Jazz Review: ‘The Count Meets the Duke’

Anderson Twins play Basie and Ellington
By Julie Jordan
Julie Jordan
Julie Jordan
December 13, 2015 Updated: December 18, 2015

NEW YORK—Identical twin jazz musicians Peter and Will Anderson portray two giants of American big bands—’Count’ Basie, whose ‘instrument’ was his amazing big band orchestra, and Duke Ellington, a legendary jazz composer and pianist—in “The Count Meets the Duke.”

The creatively crafted show, perfectly packaged for everyone in town for the holidays, is playing until Jan. 3, 2016, at the cool, cozy space of 59E59 Theaters.

(L–R)  Will Anderson, Clovis Nicolas, and Pete Anderson.
(L–R) Will Anderson, Clovis Nicolas, and Pete Anderson. (Eileen O’Donnell)

Drawn from the Duke and Count’s collaborative 1961 album, featuring music of both their big bands, the twins have created a show with a splash of fun facts. Rare film footage, from conversations and movies from that era, brings the audience up close and personal.  

The twins set up a comfortable rapport before they dish up a sumptuous feast of big band swing—a style the brothers have been making their own since they were 8 years old.  It was then that they first got hooked on the big band sound, after listening to the tunes of Basie and Ellington.  

Moved by the music magic of these humble giants, Peter, who plays tenor sax and Will, alto sax, often begin in unison and then trade their virtuosic finesse back and forth in such Basie tunes as “Blues in Hoss’ Flat,”  “Lil Darlin, “Tickle Toe,” “Corner Pocket,” as well as in the Ellington tunes of “Main Stem,” “Battle Royal,” and “Take the ‘A’ Train.”  

When the saxes aren’t paired up, they are featured: Will’s memorable alto  in “Blood Count,” and Peter’s dazzling clarinet in a “Single Petal of a Rose.”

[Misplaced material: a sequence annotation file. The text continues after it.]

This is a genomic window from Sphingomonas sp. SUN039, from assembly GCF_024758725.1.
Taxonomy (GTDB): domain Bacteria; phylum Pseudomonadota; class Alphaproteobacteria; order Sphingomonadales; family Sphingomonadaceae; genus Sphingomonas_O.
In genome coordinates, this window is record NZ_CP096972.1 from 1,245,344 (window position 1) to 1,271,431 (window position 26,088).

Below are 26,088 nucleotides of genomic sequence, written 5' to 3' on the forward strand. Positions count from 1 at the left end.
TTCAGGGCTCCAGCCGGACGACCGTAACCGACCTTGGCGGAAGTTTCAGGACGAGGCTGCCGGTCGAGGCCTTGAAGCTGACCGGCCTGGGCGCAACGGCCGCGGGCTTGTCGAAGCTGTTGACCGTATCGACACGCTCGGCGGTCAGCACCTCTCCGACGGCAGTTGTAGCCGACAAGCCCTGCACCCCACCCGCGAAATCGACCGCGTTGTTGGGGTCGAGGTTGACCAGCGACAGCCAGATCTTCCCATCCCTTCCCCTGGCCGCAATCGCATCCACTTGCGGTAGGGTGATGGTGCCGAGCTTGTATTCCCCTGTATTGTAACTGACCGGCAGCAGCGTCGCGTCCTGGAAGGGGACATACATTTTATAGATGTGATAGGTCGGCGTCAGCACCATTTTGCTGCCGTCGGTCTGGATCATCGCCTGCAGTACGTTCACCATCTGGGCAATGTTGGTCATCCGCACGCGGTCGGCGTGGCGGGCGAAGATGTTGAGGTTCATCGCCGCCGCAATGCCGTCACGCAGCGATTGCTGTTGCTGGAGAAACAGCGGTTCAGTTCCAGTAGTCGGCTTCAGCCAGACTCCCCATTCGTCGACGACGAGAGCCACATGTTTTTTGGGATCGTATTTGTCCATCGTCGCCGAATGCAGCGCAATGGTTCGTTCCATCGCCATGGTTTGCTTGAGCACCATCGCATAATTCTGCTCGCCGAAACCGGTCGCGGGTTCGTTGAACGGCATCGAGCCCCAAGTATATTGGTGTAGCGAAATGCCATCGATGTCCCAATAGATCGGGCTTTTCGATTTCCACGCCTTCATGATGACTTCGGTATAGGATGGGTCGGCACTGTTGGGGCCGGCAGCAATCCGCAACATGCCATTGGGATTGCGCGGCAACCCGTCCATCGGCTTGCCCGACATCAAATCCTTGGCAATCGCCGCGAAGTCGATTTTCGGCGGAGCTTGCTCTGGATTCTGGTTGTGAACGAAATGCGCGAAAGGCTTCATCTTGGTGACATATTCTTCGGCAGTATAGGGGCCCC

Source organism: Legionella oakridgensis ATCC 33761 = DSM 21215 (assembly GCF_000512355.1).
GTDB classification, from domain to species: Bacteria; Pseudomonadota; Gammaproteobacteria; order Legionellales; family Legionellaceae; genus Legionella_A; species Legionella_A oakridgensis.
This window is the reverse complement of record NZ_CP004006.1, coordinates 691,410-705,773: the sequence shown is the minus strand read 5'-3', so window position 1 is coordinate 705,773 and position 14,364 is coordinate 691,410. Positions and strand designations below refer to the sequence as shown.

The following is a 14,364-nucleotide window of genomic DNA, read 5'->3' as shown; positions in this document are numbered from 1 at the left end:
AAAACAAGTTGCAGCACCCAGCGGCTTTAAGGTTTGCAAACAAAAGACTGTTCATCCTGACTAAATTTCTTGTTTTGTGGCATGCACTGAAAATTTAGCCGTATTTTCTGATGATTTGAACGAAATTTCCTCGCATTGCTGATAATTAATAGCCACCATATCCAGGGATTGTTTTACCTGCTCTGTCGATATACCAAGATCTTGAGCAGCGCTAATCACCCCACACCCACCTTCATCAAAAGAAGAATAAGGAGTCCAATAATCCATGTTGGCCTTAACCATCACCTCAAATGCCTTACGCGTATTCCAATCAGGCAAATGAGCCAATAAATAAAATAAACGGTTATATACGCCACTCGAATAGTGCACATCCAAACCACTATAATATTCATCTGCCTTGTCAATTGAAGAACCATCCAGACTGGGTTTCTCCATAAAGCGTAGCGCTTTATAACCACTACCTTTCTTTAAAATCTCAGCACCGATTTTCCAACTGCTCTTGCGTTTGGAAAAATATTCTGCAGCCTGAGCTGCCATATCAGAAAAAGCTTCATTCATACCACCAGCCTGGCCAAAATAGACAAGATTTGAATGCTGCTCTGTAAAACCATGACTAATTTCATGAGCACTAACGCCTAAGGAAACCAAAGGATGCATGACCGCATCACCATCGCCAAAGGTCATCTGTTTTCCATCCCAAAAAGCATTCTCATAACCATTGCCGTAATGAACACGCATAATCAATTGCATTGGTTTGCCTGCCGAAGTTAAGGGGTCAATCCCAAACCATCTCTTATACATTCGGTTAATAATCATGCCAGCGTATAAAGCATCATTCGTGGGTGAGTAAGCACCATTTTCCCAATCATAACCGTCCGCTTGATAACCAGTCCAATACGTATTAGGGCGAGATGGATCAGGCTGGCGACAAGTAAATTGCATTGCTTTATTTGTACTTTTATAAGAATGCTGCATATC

We also can hear how the distinct styles of Basie and Ellington bands really made an impression on these Juilliard grads when the twins play some of their own tunes.

The twins set up a comfortable rapport before they dish up a sumptuous feast of big band swing.

Supporting the Andersons are the virtuoso jazz musicians: Jeb Patton, on piano; Clovis Nicolas on bass; and Phil Stewart, on the drum set.  The Anderson quintet members all shine individually as well as an ensemble, handing off center stage solos, and showing why they are stars in both the local and international jazz world.

The twins also change up their offerings with other instruments, clarinets with “Mood Indigo,” as well as in a seasonal lollipop—a movement from the famous Strayhorn/Ellington collaborative interpretation of Tchaikovsky’s “Nutcracker Suite.”

To hear their virtuosity, catch the twins here, or featured at a previous concert.

‘Tis the Season for Centennials

On Nov. 29th, Peter and Will celebrated Billy Strayhorn’s 100th birthday by performing a special show at NYC’s Symphony Space. Strayhorn was Ellington’s musical partner for decades.

Epoch Times Photo
“Duke Ellington 1973,” by Al Hirschfeld. (The Al Hirschfeld Foundation)

It’s easy to imagine the twins, who by now have performed for almost two decades together daily, surely think of each other as Ellington did of Strayhorn:  “Billy Strayhorn was my right arm, my left arm, all the eyes in the back of my head, my brainwaves in his head, and his in mine.”

But this is not the only centennial event given a nod. Cartoonist Al Hirschfeld, who lived to be 100, was a pianist himself and jazz-lover. His inimitable drawings of the musical legends Basie and Ellington framed the set for the show.  

“The Count Meets the Duke: The Andersons Play Basis and Ellington”  
59E59 Theater
59 E 59th St,
Tickets: 59e59.org
Closes:  Jan. 3, 2016 

Julie Jordan is the artistic director/founder of the New York Concerti Sinfonietta.

Julie Jordan